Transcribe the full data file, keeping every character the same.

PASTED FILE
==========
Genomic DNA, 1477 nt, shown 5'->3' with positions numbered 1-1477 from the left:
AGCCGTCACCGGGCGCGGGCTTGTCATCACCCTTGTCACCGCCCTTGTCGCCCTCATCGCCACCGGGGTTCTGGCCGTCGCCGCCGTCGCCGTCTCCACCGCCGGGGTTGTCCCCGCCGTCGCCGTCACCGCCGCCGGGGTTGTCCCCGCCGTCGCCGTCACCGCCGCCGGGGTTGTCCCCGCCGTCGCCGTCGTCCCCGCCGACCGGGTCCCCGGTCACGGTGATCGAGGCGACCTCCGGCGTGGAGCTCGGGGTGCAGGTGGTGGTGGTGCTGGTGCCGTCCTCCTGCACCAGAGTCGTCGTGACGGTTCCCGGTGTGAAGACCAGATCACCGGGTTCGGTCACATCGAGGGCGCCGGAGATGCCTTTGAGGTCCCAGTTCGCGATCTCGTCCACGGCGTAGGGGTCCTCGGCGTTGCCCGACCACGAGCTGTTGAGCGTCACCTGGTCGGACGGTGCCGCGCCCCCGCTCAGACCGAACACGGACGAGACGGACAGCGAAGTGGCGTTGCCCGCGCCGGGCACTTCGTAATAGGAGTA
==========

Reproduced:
Genomic DNA, 1477 nt, shown 5'->3' with positions numbered 1-1477 from the left:
AGCCGTCACCGGGCGCGGGCTTGTCATCACCCTTGTCACCGCCCTTGTCGCCCTCATCGCCACCGGGGTTCTGGCCGTCGCCGCCGTCGCCGTCTCCACCGCCGGGGTTGTCCCCGCCGTCGCCGTCACCGCCGCCGGGGTTGTCCCCGCCGTCGCCGTCACCGCCGCCGGGGTTGTCCCCGCCGTCGCCGTCGTCCCCGCCGACCGGGTCCCCGGTCACGGTGATCGAGGCGACCTCCGGCGTGGAGCTCGGGGTGCAGGTGGTGGTGGTGCTGGTGCCGTCCTCCTGCACCAGAGTCGTCGTGACGGTTCCCGGTGTGAAGACCAGATCACCGGGTTCGGTCACATCGAGGGCGCCGGAGATGCCTTTGAGGTCCCAGTTCGCGATCTCGTCCACGGCGTAGGGGTCCTCGGCGTTGCCCGACCACGAGCTGTTGAGCGTCACCTGGTCGGACGGTGCCGCGCCCCCGCTCAGACCGAACACGGACGAGACGGACAGCGAAGTGGCGTTGCCCGCGCCGGGCACTTCGTAATAGGAGTA